Local Educators Explore Benefits of Active Learning spaces at LHRIC’s Activ-con 2017
Educators have heard about the benefits of a collaborative teaching/learning environment before, but the July 25th Activ-con2017 conference, hosted by the Lower Hudson Regional Information Center in conjunction with the Great Prairie Area Education Agency of Iowa, was a reminder of how the physical environment in a classroom is equally as important as the strategy of the instructor.
The daylong event, held at the LHRIC’s offices in Harrison, attracted over 100 leaders and innovators in K-12 active learning spaces from across the region.
The unconventional conference was an opportunity for participants to immerse themselves in a series of “excursions” focused on the ideas of constructing, curiosity, community, collaboration and creativity.
Sarah Martabano, manager of the LHRIC’s Model School Department, said the idea was to catapult area teachers and leaders head-first into the deep thinking needed around visioning, goal setting and problem solving, strategies that are essential when looking at reconfiguring classroom spaces.
Participants were encouraged to dress comfortably as they moved from one room to another engaging in lively discussions, such as the current state of collaboration in their classrooms, how to best use community as a learning space, what tools and resources are needed in classrooms to promote creating, making and designing, and how to foster creativity in traditionally scientific subjects, among other topics.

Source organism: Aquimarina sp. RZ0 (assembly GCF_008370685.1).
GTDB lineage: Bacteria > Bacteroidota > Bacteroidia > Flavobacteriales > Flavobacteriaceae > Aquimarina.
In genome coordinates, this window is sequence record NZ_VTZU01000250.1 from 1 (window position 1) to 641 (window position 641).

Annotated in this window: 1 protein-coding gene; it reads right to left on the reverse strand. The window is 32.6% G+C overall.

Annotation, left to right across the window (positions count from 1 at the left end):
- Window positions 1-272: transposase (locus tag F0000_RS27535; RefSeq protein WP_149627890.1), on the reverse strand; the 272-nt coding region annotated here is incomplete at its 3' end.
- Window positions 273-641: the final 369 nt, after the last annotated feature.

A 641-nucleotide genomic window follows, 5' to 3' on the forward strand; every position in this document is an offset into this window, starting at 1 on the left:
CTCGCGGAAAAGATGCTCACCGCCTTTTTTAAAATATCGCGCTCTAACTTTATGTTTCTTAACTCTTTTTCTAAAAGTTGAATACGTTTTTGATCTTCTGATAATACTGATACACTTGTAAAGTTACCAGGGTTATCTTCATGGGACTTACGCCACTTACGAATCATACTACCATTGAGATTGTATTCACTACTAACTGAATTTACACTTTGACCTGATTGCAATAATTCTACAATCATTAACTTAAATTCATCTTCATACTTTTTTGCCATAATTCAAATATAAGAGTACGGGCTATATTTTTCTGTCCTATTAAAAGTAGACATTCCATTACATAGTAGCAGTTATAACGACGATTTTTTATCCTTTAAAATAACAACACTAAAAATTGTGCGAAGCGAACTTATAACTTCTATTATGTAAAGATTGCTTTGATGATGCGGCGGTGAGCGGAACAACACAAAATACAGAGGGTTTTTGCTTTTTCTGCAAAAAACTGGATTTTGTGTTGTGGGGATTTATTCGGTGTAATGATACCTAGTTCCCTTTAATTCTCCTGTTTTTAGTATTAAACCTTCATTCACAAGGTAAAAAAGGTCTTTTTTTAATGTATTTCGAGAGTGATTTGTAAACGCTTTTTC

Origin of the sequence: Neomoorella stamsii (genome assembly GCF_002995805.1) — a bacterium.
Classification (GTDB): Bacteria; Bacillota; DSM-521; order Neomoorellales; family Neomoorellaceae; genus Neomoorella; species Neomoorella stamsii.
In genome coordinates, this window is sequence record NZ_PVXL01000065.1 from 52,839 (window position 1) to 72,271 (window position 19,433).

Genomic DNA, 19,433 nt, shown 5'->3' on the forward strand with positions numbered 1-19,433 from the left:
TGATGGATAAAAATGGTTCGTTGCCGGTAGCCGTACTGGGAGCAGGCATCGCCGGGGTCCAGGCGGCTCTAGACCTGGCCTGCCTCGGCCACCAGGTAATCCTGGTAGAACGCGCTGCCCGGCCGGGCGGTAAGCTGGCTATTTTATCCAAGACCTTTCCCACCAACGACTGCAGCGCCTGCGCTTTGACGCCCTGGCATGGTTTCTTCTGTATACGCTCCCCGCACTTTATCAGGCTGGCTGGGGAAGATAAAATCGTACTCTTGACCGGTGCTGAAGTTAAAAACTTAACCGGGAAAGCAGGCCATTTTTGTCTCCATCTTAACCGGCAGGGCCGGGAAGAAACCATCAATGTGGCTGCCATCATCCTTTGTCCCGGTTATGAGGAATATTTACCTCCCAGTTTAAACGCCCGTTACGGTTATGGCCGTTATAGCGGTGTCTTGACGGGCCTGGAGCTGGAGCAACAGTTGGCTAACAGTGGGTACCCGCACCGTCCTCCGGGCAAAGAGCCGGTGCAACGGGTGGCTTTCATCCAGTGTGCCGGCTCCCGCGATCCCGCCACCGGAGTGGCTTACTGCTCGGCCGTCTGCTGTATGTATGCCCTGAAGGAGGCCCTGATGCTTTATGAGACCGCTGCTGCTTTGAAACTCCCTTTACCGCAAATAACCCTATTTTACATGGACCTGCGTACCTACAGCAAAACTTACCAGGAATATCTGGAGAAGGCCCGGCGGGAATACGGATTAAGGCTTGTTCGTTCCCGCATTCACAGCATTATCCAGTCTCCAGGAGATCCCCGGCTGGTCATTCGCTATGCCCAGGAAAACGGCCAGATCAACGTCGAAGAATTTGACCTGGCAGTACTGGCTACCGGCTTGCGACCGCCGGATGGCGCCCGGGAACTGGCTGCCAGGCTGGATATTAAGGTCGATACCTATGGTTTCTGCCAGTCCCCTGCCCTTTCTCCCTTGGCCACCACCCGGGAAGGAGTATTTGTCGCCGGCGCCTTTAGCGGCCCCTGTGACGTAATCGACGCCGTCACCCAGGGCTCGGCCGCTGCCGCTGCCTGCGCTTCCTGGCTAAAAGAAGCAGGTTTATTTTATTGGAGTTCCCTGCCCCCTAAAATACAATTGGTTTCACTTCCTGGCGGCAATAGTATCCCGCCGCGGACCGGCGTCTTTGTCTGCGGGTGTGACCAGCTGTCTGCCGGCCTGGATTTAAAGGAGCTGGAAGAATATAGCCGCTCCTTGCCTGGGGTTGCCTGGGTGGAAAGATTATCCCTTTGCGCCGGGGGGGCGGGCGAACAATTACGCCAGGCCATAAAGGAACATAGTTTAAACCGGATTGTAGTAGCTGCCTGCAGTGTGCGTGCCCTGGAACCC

Working in small groups, the attendees were given tasks to do based on questions that were printed on laminated cards available at each table. Some were asked to review infographics, while others were told to skim news articles, watch videos, re-arrange cut-out cards and create lists, all with the intention of getting participants to think outside of the box and to envision the 21st century classroom through the lens of instructional design, space and technology.
In his keynote address, Prakash Nair, founding president of Fielding Nair International, an architectural firm that focuses on school design, urged the participants to “take a step back” and examine their own theories of learning before embarking on the kind of change that is needed to achieve a community-based learning environment in their schools.
Mr. Nair, who also serves as the managing editor of DesignShare.com, a website that provides ideas and resources about best design practices and innovation in K-12, early childhood and college-level institutions, admitted that transforming education can be difficult, given its system of governance and operations.
“Change shouldn’t be scary, however,” he told them, adding that shifting from a traditional classroom space into something more creative can be done economically and more easily than anticipated.
His presentation included images from schools around the country and across the world that had changed their learning environments, from the music school that created a Black Box theater space, to the Catholic school in Florida that transformed its computer labs, and other schools that had enhanced their library spaces and turned them into multi-media centers with comfortable seating, quiet areas for reading and areas like Internet cafés.
“Regardless of whether school districts decide to change, education will continue,” he assured them.
“Learning is alive and well, but education isn’t, and we want education and learning to succeed at the same time.”
Speaking after the event, Ms. Martabano admitted it was a “risk of sorts” since it wasn’t the usual “sit and get” type conference. But, she added, the participants responded positively to the set-up.
“It was a huge success, and we are already looking at ways to provide conferences on this topic and type again.”